Unified communications lacks a clear business case and can not compete with consumer-driven technology, Gartner has warned.
Speaking during a debate on unifiec communications at the recent Gartner Symposium in Sydney, analyst, Nick Jones, argued the case that unified communications is the "greatest scam since Ponzi", saying the technology had no clear definition.
"I'll give you the real definition: Unified communications is the bundle of things a vendor wants to sell you," he said.
Jones said another major drawback of unified communications was that the industry was fragmented, with no single vendor leading the charge.
"No vendor is a single force in this area" he said. "Unified communications is out of date and will always be out of date... consumerisation wins, it always wins. Look at all the cool stuff going on in the consumer space."
Using the examples of Skype and Twitter, Jones agreed with recent claims that unified communications was flawed, and said the consumerisation of IT has resulted in a larger base and scope of technologies, with Gen Y leading the charge.
"Why would you want to trap young people with dinosaur communications when they've already got something better?," he said. "Most unified communications systems can't even show you tweets, let alone where they are coming from."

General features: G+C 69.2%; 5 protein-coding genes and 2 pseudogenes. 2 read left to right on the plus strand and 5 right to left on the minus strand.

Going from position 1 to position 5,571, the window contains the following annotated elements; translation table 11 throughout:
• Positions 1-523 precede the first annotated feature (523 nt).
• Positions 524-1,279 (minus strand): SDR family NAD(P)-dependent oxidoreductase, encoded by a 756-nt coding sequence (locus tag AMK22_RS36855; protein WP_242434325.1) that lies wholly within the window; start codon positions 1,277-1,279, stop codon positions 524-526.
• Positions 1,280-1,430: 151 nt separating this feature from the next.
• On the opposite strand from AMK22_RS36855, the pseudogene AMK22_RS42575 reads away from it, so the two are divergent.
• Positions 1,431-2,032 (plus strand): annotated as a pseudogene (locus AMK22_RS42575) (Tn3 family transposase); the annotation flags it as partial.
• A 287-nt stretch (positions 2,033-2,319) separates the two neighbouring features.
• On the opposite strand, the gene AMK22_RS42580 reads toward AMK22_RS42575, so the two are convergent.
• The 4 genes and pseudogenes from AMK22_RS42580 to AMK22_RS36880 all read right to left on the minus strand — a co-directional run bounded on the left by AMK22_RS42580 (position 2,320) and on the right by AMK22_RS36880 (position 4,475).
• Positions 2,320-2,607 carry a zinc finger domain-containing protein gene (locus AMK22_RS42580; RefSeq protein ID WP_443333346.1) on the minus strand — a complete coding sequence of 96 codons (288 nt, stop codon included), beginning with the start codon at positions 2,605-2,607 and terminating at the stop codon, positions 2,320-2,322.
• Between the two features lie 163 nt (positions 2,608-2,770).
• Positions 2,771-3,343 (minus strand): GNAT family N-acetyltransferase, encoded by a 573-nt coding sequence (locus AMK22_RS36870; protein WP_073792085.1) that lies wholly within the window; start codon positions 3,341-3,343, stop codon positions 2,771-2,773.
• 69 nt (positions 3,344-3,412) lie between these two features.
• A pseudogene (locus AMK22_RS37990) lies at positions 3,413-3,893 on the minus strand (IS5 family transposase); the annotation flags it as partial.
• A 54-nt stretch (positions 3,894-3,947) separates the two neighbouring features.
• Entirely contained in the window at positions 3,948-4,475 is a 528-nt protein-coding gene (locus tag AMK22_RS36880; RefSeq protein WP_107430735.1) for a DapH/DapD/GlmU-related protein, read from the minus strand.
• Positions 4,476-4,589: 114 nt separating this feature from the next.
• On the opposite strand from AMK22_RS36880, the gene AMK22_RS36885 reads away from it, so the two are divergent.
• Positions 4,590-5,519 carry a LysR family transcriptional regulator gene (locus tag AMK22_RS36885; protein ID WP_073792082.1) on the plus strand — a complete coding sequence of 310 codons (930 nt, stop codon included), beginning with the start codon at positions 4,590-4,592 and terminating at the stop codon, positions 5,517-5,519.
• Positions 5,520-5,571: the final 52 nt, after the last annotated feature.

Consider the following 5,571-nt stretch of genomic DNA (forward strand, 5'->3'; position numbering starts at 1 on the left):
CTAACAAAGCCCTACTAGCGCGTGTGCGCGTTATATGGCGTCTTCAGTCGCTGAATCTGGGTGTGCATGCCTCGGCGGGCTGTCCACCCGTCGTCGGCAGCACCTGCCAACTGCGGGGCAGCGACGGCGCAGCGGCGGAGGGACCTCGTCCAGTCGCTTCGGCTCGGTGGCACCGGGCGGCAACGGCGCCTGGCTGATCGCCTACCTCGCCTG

Jones said unified communications wasn't a realistic option because it didn't include micro-blogging services, and many forms of enterprise communication were unable to be unified in a holistic way.
"It is unachievable," he said. "Even if it was a good idea, it can't work...SMS and MMS can't be unified, so you can't unify everything you need to unify."
Jones' insights into unified communications come as Jetstar's CIO, Stephen Tame, last week revealed that the airline will be upgrading its unified communications environment by the end of this year.
This story, "Unified communications can't keep up with Twitter: Gartner" was originally published by Computerworld Australia.